PHILIPPINES: American environmental journalist shot, critically wounded in Ifugao
MANILA (Committee To Protect Journalists/Pacific Media Watch): An American journalist working in the Philippines on indigenous environmental and human rights issues has been shot and
critically wounded while fetching his daughter from school in the northern province of Ifugao, according to his news
media outlet and other press reports, says the Committee to Protect Journalists (CPJ).
The New York-based CPJ has condemned the brazen attack and called on authorities to identify the assailants and swiftly
bring them to justice.
Brandon Lee, a 37-year-old reporter with the Baguio City-based Northern Dispatch, or Nordis, a weekly English language newspaper and website covering the local region, was shot by unidentified assailants at
around 6pm in front of his house in the town of Lagwe, the reports said.
A Chinese-American from San Francisco, Lee is married to a Filipina woman and had settled in Ifugao.
The reporter sustained serious gunshot wounds to the face, neck, and back, and was still conscious when taken to the
Lagwe hospital, the reports said.
The Nordis logo.
Lee was later transferred to Bayombong town’s Baguio General Hospital, where the reports said he was in critical
Sherwin De Vera, Nordis’ managing editor, told CPJ by email that Lee survived three cardiac arrests during surgery and that the extent of
injuries he sustained to his spine was still unknown. De Vera said that at the time he had no feeling below his abdomen.
Special task force
Police Brigadier-General Israel Ephraim Dickson, regional director of the Police Regional Office for Cordillera, said a
special investigation task group had been created to solve the crime and apprehend the perpetrators, according to news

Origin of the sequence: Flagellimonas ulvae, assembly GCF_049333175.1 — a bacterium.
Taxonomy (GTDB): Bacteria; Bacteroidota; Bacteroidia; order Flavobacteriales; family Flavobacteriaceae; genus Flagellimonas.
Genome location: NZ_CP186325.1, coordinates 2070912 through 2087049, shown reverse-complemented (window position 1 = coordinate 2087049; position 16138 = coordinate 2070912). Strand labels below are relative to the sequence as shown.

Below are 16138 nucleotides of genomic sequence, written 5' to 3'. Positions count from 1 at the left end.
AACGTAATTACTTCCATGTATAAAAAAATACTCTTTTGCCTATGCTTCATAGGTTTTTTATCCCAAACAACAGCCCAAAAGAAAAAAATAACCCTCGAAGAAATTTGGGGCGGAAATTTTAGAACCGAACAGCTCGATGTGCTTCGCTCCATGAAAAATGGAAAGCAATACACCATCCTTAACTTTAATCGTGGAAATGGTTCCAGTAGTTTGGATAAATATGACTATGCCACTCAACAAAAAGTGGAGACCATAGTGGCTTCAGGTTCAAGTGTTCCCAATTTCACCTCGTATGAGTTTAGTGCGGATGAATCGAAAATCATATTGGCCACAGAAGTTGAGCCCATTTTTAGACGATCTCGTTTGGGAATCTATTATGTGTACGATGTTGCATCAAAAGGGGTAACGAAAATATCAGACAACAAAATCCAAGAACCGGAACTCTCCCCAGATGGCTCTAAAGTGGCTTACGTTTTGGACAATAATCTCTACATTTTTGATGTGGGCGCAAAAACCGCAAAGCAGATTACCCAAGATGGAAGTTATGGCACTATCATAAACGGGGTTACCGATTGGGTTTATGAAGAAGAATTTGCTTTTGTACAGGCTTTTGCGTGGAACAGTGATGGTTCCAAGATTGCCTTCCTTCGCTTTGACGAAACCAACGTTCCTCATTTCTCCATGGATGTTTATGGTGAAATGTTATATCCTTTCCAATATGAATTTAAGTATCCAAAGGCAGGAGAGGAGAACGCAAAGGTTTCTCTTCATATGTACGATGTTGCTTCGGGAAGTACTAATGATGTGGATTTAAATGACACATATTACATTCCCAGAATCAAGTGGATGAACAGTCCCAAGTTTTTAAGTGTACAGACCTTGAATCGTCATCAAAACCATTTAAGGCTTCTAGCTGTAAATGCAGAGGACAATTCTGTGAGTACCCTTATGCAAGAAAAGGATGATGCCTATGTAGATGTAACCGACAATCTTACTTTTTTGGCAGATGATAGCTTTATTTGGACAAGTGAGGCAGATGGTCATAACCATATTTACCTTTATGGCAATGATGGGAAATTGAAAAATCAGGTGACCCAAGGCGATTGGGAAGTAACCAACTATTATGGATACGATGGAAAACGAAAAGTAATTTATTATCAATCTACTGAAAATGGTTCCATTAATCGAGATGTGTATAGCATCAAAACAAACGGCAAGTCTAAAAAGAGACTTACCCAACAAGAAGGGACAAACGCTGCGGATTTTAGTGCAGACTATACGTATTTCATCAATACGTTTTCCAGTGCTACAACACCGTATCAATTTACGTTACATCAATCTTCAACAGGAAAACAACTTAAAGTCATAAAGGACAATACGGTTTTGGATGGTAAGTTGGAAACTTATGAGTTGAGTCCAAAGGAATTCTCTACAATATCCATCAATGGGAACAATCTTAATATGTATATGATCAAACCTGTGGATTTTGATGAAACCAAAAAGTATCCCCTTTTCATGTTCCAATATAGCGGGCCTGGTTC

Dickson did not name any suspects or speculate on possible motives in the reports. CPJ’s calls to the regional police
office requesting comment were not picked up.
“Authorities should leave no stone unturned in identifying and apprehending the perpetrators behind the shooting of
journalist Brendan Lee,” said Shawn Crispin, CPJ’s senior Southeast Asia representative.
"Until President Rodrigo Duterte shows he is serious about protecting journalists, all the talk of investigations will
come to nothing and violent attacks on the press will continue."
De Vera told CPJ that Lee’s reporting often focused on community issues, including government and corporate projects
such as dams and mining that threaten local control over indigenous ancestral lands.
The editor said Lee faced “constant surveillance and harassment by the military” and that an hour before the attack he
had text-messaged a local nun that he was being followed by the military while driving.
Nordis said in a statement related to Lee’s shooting that its reporters were “under attack” and “singled out by the state” for
their reporting on issues ranging from land-grabbing to rights violations to corruption, and that they had been branded
as communist sympathisers, a politically charged accusation known as “red-tagging” in the Philippines.
The Time magazine report.
A Time report
said Lee also worked as an activist with local groups in the area, including the Ifugao Peasant Movement and Cordillera
Human Rights Alliance.
The Guardian reported
that Lee had been tagged as an “enemy of the state” over social media before the attack.
The National Union of Journalists of the Philippines said in a statement
posted on its Facebook page that the national intelligence agency had red-tagged Lee in 2015, claiming he was a member
of the New People’s Army, the armed wing of the outlawed Communist Party of the Philippines.
The Philippine Inquirer newspaper reported
that the military also accused Lee and other activists of supporting the communist rebel group the same year.
Rappler cited the Cordillera Peoples Alliance (CPA)
as saying that the attack on Lee was "an attempt to silence" those who spoke for the rights of indigenous tribal
It also quoted the CPA as saying Lee had "chosen a life in service of the people of Ifugao. As a volunteer of the Ifugao
Peasant Leaders Forum, he implemented disaster response, relief operations, and recovery in far-flung barangays of
Ifugao after Typhoon Pepeng.
"With Ifugao Peasant Movement, Brandon reached out to government employees and teachers in the province, working with
them on sectoral issues and concerns."
•Philippines is 134th
in the RSF World Press Freedom Index.